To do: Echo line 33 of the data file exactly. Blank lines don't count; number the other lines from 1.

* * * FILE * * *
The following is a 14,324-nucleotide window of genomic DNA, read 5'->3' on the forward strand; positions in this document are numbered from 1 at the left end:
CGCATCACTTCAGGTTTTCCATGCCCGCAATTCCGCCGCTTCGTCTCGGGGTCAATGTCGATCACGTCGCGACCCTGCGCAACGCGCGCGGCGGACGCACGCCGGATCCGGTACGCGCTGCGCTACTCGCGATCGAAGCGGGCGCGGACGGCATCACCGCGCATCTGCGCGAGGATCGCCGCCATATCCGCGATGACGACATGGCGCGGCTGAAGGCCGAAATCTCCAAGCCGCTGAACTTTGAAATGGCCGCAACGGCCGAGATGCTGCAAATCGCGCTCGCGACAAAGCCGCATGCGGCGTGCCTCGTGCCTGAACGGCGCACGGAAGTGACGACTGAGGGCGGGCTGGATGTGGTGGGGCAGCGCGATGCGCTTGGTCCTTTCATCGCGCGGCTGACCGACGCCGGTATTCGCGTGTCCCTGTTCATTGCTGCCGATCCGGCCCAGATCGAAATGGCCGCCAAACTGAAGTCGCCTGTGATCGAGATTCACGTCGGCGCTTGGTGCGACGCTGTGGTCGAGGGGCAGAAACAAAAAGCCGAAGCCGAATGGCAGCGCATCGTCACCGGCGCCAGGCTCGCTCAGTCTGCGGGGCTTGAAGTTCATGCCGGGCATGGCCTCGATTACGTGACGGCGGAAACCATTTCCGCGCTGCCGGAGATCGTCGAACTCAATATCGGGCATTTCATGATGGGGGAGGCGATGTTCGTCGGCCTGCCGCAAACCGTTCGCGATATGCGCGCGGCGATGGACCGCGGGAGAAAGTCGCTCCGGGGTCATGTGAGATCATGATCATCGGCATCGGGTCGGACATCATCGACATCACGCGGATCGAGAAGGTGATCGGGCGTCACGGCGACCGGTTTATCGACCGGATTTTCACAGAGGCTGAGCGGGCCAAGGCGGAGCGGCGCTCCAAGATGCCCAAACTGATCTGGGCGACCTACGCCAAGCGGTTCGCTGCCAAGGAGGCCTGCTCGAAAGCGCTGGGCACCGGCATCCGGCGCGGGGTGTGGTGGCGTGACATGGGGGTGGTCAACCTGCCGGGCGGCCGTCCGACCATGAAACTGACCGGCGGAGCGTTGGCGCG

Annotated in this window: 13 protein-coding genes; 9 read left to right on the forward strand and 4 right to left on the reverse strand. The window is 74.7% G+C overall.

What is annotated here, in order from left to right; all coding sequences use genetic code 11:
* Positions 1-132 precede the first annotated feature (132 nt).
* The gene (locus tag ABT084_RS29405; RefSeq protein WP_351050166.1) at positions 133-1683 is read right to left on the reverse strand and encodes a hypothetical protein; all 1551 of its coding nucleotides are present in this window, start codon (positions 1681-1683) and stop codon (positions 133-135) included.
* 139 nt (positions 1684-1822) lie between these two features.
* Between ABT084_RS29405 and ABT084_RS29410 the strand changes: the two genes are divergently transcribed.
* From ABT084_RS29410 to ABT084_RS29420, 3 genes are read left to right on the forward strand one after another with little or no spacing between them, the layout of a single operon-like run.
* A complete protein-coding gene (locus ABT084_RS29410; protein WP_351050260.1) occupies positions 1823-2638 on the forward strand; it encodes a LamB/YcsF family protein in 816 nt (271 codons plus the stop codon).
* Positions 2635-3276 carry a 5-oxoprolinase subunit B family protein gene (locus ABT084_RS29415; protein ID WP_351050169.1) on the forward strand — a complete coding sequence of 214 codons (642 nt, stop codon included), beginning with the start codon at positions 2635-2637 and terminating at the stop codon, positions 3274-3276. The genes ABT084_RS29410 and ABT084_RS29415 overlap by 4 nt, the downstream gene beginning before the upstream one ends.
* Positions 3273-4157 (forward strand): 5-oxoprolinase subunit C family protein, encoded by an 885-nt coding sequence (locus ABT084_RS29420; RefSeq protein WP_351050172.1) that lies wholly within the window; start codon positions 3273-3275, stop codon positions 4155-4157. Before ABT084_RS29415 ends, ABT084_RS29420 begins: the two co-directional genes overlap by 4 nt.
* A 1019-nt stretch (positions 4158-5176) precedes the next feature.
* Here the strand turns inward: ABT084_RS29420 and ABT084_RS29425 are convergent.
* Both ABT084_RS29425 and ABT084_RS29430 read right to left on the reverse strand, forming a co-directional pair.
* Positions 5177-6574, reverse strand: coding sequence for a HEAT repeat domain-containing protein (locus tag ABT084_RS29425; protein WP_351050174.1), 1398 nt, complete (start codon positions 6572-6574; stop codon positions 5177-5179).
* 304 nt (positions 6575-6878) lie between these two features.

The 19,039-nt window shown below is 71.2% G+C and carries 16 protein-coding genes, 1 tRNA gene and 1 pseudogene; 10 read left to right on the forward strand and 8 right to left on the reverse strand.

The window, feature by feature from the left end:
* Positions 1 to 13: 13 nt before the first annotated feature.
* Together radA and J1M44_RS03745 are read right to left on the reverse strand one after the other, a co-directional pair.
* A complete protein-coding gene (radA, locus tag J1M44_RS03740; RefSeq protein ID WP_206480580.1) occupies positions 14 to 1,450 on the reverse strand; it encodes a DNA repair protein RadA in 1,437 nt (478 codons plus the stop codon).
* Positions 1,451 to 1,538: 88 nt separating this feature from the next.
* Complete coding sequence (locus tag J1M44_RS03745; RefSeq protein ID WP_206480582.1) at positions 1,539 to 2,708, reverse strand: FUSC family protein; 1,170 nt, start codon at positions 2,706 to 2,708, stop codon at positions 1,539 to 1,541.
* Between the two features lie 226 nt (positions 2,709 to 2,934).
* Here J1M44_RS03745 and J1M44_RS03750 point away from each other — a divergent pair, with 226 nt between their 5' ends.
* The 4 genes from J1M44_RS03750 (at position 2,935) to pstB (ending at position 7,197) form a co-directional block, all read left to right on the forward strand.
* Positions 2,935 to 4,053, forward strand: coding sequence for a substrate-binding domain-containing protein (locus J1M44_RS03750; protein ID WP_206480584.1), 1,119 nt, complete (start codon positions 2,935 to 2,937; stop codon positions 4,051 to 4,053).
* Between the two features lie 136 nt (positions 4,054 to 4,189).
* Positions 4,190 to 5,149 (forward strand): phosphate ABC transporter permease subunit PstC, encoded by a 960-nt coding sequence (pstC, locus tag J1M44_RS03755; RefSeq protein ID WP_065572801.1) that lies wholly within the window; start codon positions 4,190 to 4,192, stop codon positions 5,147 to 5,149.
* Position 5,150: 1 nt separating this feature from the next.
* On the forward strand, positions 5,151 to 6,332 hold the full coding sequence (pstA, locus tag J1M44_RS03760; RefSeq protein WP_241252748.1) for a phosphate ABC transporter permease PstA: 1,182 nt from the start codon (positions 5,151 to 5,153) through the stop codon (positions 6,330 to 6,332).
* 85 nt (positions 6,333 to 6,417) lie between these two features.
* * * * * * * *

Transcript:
* 85 nt (positions 6,333 to 6,417) lie between these two features.